Letters – April 28

Voice thoughts at Port Advisory meeting

Tonight, Wednesday, April 25 at 5:30 p.m., the Port and Harbor Advisory Committee will be conducting a public hearing on $400,000 in annual rate increases. Concerned harbor users need to be there to testify. For those that would testify and leave, my advice is to stay and look them in the eye while they vote on whether or not to pick your pocket. At the harbor rate hearing last Thursday, the fact that Seward has a head tax was used to justify such a tax in Homer. Seward is an embarkation port where cruise ships drop off one group and pick up another. Seward had 52 landings last year with 146,000 passengers crossing the dock. Homer is a port of call. We had 14 landings last year with 14,600 passengers. We have one tenth the cruise passengers that Seward does and the outlook is for less cruise ships coming to Homer, not more. Our visitors come and stay for a few days in local hotels and bed and breakfast’s. Our visitors get on small water taxis and ferries to visit Seldovia, Halibut Cove and Kachemak Bay State Park.  My point is, that a head tax in Homer will fall on the backs of many small businesses, not a few large corporations.   
The Legislature just passed a $450 million dollar bond issue for ports and harbors statewide. Seward got $10 million included in this bill. Their project was included before the bill was even submitted. Homer scrambled, unsuccessfully, to get some monies included at the very end of the session. Had we gotten monies included in this statewide bond issue, our oil wealth would have paid for the harbor projects. The Kenai Peninsula has 8 percent of the state’s population.  The monies for Seward represent 2.2 percent of the statewide harbor bond. Getting our harbor included should have been a slam-dunk but our administration remained singly focused on the gasline to the point of not even asking for our share of the $450 million in harbor funding. Homer is going to get the gasline and harbor users are going to pay for it.  Be there. Testify.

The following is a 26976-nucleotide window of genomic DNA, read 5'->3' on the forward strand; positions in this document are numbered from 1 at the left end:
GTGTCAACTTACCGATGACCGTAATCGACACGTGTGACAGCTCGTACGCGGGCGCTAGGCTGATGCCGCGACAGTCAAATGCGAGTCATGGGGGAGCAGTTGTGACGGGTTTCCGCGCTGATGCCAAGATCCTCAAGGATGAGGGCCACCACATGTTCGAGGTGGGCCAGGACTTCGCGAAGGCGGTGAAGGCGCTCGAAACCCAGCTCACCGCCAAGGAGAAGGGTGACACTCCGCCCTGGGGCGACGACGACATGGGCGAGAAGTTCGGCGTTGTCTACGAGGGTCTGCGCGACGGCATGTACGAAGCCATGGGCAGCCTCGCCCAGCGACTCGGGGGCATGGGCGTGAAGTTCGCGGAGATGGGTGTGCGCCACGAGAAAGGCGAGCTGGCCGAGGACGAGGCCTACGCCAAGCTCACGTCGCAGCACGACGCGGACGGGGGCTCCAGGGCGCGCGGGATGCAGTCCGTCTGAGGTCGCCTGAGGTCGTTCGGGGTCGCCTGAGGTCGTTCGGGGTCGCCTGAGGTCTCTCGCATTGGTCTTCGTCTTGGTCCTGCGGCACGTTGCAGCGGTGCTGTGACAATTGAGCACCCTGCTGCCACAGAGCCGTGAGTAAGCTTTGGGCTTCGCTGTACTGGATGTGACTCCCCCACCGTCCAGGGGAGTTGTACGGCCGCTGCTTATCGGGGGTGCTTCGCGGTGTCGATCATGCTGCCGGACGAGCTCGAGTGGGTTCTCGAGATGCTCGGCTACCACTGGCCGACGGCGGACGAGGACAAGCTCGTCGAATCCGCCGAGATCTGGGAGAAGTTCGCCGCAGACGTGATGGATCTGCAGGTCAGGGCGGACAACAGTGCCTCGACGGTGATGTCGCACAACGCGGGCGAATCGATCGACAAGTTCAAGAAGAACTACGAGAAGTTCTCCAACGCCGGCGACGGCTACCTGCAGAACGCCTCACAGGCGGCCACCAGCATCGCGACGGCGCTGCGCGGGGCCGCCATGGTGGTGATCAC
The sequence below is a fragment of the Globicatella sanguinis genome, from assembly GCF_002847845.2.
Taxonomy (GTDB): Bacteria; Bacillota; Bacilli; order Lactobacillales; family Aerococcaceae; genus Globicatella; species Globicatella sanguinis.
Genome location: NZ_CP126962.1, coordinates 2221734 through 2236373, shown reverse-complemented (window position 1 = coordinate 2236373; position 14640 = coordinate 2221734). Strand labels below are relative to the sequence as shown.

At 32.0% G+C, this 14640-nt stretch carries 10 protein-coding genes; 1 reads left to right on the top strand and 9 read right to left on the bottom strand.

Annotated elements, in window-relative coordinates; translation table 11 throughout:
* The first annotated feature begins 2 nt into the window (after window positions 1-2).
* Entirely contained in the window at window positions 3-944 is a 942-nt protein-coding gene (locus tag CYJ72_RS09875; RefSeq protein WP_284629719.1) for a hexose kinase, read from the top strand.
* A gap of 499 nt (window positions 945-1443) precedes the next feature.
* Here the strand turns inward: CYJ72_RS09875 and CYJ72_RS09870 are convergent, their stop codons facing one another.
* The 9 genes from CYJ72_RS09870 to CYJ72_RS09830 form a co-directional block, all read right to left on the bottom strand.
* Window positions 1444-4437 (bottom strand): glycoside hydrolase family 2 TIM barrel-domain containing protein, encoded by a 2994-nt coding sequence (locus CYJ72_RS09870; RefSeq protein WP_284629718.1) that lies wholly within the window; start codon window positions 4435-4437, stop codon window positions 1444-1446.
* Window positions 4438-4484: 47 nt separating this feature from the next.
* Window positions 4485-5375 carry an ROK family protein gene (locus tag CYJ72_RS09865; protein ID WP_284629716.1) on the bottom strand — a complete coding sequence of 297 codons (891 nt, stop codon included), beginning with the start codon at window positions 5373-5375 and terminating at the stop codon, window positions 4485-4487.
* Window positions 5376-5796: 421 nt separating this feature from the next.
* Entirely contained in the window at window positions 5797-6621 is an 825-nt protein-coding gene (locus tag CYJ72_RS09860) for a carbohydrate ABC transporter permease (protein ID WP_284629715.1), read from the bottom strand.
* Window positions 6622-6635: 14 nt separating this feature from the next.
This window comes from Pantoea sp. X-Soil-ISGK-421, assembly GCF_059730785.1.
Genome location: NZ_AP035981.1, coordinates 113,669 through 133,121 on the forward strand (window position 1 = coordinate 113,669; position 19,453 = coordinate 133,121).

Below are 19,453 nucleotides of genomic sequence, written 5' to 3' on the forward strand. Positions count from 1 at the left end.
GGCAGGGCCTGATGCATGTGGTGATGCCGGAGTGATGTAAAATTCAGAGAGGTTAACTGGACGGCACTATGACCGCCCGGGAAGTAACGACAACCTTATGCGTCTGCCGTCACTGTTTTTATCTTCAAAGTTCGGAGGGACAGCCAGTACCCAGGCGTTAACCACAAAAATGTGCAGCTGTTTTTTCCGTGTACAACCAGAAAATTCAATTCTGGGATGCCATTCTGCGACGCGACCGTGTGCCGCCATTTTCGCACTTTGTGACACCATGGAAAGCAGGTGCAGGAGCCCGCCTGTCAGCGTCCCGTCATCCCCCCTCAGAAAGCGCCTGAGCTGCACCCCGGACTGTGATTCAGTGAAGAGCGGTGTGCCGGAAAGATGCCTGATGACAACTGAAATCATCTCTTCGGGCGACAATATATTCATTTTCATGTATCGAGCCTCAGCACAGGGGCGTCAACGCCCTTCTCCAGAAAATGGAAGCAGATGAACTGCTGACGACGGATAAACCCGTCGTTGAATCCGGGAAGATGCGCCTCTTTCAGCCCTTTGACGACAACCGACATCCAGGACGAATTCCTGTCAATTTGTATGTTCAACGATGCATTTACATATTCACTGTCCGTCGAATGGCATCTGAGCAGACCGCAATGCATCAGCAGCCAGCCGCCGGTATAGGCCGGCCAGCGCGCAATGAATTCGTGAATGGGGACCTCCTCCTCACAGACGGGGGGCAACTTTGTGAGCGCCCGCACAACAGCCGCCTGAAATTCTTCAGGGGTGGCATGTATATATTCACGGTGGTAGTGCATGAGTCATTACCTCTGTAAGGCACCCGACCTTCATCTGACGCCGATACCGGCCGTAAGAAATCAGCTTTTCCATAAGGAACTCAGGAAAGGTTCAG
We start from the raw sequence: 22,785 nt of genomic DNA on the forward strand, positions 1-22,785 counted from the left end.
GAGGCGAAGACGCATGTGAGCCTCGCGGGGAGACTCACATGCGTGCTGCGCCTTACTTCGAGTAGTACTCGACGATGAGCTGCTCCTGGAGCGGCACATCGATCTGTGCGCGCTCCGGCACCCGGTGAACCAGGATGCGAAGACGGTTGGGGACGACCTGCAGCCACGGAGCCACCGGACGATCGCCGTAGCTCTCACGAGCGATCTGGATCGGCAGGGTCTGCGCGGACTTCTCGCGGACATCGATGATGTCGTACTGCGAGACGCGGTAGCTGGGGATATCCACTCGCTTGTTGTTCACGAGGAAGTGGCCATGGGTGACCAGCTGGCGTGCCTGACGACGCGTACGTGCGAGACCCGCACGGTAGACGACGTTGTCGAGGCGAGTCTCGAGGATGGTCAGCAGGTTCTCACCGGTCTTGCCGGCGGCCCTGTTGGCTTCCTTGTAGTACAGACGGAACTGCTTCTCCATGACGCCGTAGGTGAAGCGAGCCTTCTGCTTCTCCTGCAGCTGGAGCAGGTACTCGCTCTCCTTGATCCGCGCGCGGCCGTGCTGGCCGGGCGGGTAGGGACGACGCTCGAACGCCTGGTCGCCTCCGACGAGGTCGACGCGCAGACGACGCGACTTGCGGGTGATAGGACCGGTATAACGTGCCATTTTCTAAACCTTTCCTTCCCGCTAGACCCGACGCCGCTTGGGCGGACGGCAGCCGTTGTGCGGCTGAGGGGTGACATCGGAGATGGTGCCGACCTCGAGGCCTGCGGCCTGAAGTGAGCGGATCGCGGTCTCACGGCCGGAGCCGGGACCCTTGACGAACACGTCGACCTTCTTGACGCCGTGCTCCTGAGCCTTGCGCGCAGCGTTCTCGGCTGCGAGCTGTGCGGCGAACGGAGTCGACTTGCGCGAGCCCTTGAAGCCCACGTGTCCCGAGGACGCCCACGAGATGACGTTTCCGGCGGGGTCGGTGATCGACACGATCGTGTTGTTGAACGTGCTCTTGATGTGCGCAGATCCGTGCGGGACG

Brad Faulkner

Electronics recycling: A precious metal mine

Mining companies are opening new mines for precious metals to make things we want, especially electronics – new computers, iPods, and of course, cell phones.  Every year, all across the world horrendous piles of electronics are dumped into landfills, burying all the precious metals used to manufacture these items.
Consider this. According to a 2009 article in Science Daily, 6,000 cell phones, or one ton’s worth, contain 7.7 pounds of silver, 11.99 ounces of gold, and 286.6 pounds of copper. Roughly, one billion cell phones are manufactured annually. This is just one small electronic device. Think of all the other electronics we consume.
If all electronics were recycled, many mines, like the proposed Pebble Mine, would not be needed.  By recycling all electronics we could save wilderness, reduce landfill use, protect clean water and air, and contain the toxins in electronic devices that are currently being thrown into landfills.
Homer has made a great effort during the past six Electronics Recycling Events.  Get together with your neighbors and clean out your closets and garages.  Bring a car load of household electronics to Spenard Builders Supply on Saturday between 10 a.m. and 3 p.m. 
Nina Faust

Diabetes class greatly appreciated

We would like to thank the South Peninsula Hospital Foundation for their generous donation to the South Peninsula Hospital Diabetes Education Program. Their grant allows us to provide classes to those clients who could not otherwise afford them. Learning to manage their diabetes greatly improves patients’ chances for long and healthy lives. The SPH Foundation grant is a gift that will touch many lives in our community.